Protesting TSA security theater

Freshness Warning
This article is over 3 years old. It's possible that the information you read below isn't current.

TSA security doesn’t make us safer. It just wastes everyone’s time and taxpayer money. Screening misses 95% of weapons that undercover agents try and sneak through, and the head of the TSA doesn’t think the agency can be fixed.

For years, I’ve protested the TSA by opting out of the useless naked body scanners and requiring them to do a full pat down instead. If only a small percentage of flyers did this, the lines would be so incredibly long at airports that the TSA would be forced to change their screening system.

Once at the pat-down station, I’ve done a number of things designed to illustrate the ridiculousness of the process. Give yourself an extra 30 minutes to get to your plane if you do any of this. Hand a copy of the Constitution to the agent, letting them know they seem to have lost theirs. Keep a copy of the Fourth Amendment (unreasonable search seizure) in my pocket for them to find. Recite the pat down instructions along with them, making sure I’m slightly ahead of them. Standing on one foot. Giving absurd answers to "do you have any sensitive areas on your body" (my spleen is very sensitive). Make funny noises while they’re patting me down. Recite poetry, and when they ask me to stop, ask them what law restricts my speech while at the checkpoint. When they ask where I’m flying to, I give them the name of the city I’m currently in. Change your mind about a private screening halfway through the procedure.

Flight before last, when asked to remove my hat before going through the metal detector, I told them the hat isn’t made of metal, so should be OK. They were not amused, and asked me to take it off again. I’m going to start telling them I wear it for religious reasons.

Last week, I took it a step further. I casually mentioned to the TSA agent that was about to pat me down that I’m really a woman. When he looked at my full beard and hesitated, I told him I haven’t had the surgery, but I identify as a woman. Apparently, the TSA actually has a procedure for this, since I got a woman and a privacy screen. She was not happy, and a little rougher than she needed to be.

Please join me in messing with the TSA’s fake security. Maybe we’ll save some money and implement useful security instead.


Your comments:

Text only, no HTML. URLs will automatically be converted to links. Your email address is required, but it will not be displayed on the site.

Name:

Not your company or your SEO link. Comments without a real name will be deleted as spam.

Email: (not displayed)

If you don't feel comfortable giving me your real email address, don't expect me to feel comfortable publishing your comment.

Website (optional):

Follow me on Twitter

Best Of

  • Rounded corners in CSS There lots of ways to create rounded corners with CSS, but they always require lots of complex HTML and CSS. This is simpler.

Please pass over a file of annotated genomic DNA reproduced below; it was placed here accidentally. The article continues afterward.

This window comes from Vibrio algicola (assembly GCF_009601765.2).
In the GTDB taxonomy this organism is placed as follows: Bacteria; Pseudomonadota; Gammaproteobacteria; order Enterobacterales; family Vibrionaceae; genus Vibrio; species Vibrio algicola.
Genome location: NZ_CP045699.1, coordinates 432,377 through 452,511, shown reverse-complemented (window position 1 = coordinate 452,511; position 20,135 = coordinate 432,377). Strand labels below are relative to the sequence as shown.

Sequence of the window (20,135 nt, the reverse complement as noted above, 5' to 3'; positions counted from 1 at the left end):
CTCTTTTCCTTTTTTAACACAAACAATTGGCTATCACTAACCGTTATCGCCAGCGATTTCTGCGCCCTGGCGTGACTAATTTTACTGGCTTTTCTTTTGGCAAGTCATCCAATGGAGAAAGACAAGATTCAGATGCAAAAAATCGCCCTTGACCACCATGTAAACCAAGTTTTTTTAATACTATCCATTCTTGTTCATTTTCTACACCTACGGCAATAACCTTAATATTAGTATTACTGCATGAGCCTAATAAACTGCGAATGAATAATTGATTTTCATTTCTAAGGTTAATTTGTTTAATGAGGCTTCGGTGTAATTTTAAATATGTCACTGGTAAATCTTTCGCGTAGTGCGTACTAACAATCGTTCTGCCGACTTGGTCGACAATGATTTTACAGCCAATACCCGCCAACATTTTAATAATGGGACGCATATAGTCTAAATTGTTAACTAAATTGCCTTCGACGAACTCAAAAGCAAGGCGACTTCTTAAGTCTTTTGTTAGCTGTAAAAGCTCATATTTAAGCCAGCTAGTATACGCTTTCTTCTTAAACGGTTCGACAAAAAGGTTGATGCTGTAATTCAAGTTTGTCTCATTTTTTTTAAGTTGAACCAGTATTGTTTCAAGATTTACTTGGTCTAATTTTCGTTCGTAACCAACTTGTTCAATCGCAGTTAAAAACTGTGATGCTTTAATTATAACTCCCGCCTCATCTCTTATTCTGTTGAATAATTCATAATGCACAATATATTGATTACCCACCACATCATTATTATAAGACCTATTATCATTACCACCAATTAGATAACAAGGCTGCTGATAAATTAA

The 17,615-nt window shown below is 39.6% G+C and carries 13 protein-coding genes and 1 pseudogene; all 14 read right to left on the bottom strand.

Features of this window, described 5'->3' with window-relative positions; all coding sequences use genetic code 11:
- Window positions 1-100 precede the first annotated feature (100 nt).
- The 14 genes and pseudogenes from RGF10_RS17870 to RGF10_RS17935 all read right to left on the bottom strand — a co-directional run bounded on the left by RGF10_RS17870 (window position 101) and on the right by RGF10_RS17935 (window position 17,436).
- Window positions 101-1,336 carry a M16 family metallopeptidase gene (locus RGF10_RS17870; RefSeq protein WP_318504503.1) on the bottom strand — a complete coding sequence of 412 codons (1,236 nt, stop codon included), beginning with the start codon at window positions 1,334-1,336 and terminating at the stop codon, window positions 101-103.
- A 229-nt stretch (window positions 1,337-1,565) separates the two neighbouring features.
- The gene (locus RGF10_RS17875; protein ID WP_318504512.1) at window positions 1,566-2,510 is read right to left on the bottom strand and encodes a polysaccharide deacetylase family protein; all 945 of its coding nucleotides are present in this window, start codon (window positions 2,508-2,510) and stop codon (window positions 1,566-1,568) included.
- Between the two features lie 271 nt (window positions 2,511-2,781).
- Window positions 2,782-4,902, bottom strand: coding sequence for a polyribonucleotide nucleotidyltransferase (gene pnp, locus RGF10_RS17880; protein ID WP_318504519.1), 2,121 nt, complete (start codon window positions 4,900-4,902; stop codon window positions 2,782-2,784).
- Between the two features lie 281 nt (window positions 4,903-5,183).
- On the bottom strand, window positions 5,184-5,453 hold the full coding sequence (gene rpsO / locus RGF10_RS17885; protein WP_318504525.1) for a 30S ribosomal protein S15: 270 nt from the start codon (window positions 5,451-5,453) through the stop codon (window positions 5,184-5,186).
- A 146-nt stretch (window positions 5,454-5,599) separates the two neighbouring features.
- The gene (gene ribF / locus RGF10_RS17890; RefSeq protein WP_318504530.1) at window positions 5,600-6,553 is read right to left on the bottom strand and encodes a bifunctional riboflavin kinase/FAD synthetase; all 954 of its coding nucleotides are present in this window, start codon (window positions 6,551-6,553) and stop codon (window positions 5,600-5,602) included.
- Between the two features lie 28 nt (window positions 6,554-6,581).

• The mouse and me Not only is the mouse very destructive, but it's evaded all attempts to capture or kill it so far.
  • Embrace the medium The Web is different than print, television, or any other medium. To be successful, designers must embrace those differences.
  • Let it go Netscape 4 is six years old.
  • Newly Digital Newly Digital is an experimental writing project. I've asked 11 people to write about their early experiences with computing technology and post their essays on their weblogs. So go read, enjoy, and then contribute. This collection is open to you. Write up your own story, and then let the world know about it.
  • More of the best »

Recently Read

Get More

Subscribe | Archives

Recently

Product Manager Career Ladder (Aug 19)
What are the steps along the product management career path?
Building the Customer-Informed Product (Aug 15)
Strong products aren't composed of a list of features dictated by customers. They are guided by strong visions, and the execution of that vision is the primary focus of product development.
Assumptions and project planning (Feb 18)
When your assumptions change, it's reasonable that your project plans and needs change as well. But too many managers are afraid to go back and re-work a plan that they've already agreed to.
Feature voting is harmful to your product (Feb 7)
There's a lot of problems with using feature voting to drive your product.
Encouraging 1:1s from other managers in your organization (Jan 4)
If you’re managing other managers, encourage them to hold their own 1:1s. It’s such an important tool for managing and leading that everyone needs to be holding them.
One on One Meetings - a collection of posts about 1:1s (Jan 2)
A collection of all my writing on 1:1s
Are 1:1s confidential? (Jan 2)
Is the discussion that occurs in a 1:1 confidential, even if no agreed in the meeting to keep it so?
Skip-level 1:1s are your hidden superpower (Jan 1)
Holding 1:1s with peers and with people far below you on the reporting chain will open your eyes up to what’s really going on in your business.

Subscribe to this site's feed.

Contact

Adam Kalsey

Mobile: 916.600.2497

Email: adam AT kalsey.com

Twitter, etc: akalsey

Resume

PGP Key

©1999-2019 Adam Kalsey.